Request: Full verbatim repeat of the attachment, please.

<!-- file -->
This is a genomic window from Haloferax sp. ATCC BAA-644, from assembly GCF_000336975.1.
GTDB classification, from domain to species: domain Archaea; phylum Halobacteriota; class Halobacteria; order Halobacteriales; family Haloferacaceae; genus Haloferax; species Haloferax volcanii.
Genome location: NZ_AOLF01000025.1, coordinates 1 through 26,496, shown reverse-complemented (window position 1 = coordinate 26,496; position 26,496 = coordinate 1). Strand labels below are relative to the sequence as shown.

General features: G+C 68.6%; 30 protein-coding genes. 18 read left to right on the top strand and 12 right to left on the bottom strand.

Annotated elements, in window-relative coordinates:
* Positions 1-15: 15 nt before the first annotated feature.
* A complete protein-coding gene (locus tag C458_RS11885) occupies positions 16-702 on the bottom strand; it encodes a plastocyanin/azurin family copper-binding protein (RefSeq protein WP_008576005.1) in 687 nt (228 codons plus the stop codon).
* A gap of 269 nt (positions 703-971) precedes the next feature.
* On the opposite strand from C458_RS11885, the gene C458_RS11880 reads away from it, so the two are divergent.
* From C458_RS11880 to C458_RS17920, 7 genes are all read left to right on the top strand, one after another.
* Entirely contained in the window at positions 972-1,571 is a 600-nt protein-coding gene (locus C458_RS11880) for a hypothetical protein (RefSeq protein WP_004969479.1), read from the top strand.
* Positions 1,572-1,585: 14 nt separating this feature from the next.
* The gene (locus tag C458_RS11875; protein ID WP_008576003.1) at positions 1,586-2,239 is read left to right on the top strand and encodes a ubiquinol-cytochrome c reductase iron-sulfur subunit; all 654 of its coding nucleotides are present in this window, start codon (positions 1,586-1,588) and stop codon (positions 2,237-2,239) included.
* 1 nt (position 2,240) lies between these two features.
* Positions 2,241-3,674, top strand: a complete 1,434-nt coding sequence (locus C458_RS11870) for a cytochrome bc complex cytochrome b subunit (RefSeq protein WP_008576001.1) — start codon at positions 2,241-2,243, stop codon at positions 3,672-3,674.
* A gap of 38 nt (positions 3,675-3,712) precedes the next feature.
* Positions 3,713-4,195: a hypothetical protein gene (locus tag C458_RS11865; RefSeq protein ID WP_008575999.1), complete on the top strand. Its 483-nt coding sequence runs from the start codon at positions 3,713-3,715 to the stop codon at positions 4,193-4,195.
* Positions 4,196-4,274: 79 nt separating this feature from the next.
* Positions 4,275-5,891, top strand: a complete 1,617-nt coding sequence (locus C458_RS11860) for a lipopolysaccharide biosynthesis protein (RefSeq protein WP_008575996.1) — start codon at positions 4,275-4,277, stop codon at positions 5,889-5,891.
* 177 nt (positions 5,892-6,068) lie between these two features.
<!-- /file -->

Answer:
This is a genomic window from Haloferax sp. ATCC BAA-644, from assembly GCF_000336975.1.
GTDB classification, from domain to species: domain Archaea; phylum Halobacteriota; class Halobacteria; order Halobacteriales; family Haloferacaceae; genus Haloferax; species Haloferax volcanii.
Genome location: NZ_AOLF01000025.1, coordinates 1 through 26,496, shown reverse-complemented (window position 1 = coordinate 26,496; position 26,496 = coordinate 1). Strand labels below are relative to the sequence as shown.

General features: G+C 68.6%; 30 protein-coding genes. 18 read left to right on the top strand and 12 right to left on the bottom strand.

Annotated elements, in window-relative coordinates:
* Positions 1-15: 15 nt before the first annotated feature.
* A complete protein-coding gene (locus tag C458_RS11885) occupies positions 16-702 on the bottom strand; it encodes a plastocyanin/azurin family copper-binding protein (RefSeq protein WP_008576005.1) in 687 nt (228 codons plus the stop codon).
* A gap of 269 nt (positions 703-971) precedes the next feature.
* On the opposite strand from C458_RS11885, the gene C458_RS11880 reads away from it, so the two are divergent.
* From C458_RS11880 to C458_RS17920, 7 genes are all read left to right on the top strand, one after another.
* Entirely contained in the window at positions 972-1,571 is a 600-nt protein-coding gene (locus C458_RS11880) for a hypothetical protein (RefSeq protein WP_004969479.1), read from the top strand.
* Positions 1,572-1,585: 14 nt separating this feature from the next.
* The gene (locus tag C458_RS11875; protein ID WP_008576003.1) at positions 1,586-2,239 is read left to right on the top strand and encodes a ubiquinol-cytochrome c reductase iron-sulfur subunit; all 654 of its coding nucleotides are present in this window, start codon (positions 1,586-1,588) and stop codon (positions 2,237-2,239) included.
* 1 nt (position 2,240) lies between these two features.
* Positions 2,241-3,674, top strand: a complete 1,434-nt coding sequence (locus C458_RS11870) for a cytochrome bc complex cytochrome b subunit (RefSeq protein WP_008576001.1) — start codon at positions 2,241-2,243, stop codon at positions 3,672-3,674.
* A gap of 38 nt (positions 3,675-3,712) precedes the next feature.
* Positions 3,713-4,195: a hypothetical protein gene (locus tag C458_RS11865; RefSeq protein ID WP_008575999.1), complete on the top strand. Its 483-nt coding sequence runs from the start codon at positions 3,713-3,715 to the stop codon at positions 4,193-4,195.
* Positions 4,196-4,274: 79 nt separating this feature from the next.
* Positions 4,275-5,891, top strand: a complete 1,617-nt coding sequence (locus C458_RS11860) for a lipopolysaccharide biosynthesis protein (RefSeq protein WP_008575996.1) — start codon at positions 4,275-4,277, stop codon at positions 5,889-5,891.
* 177 nt (positions 5,892-6,068) lie between these two features.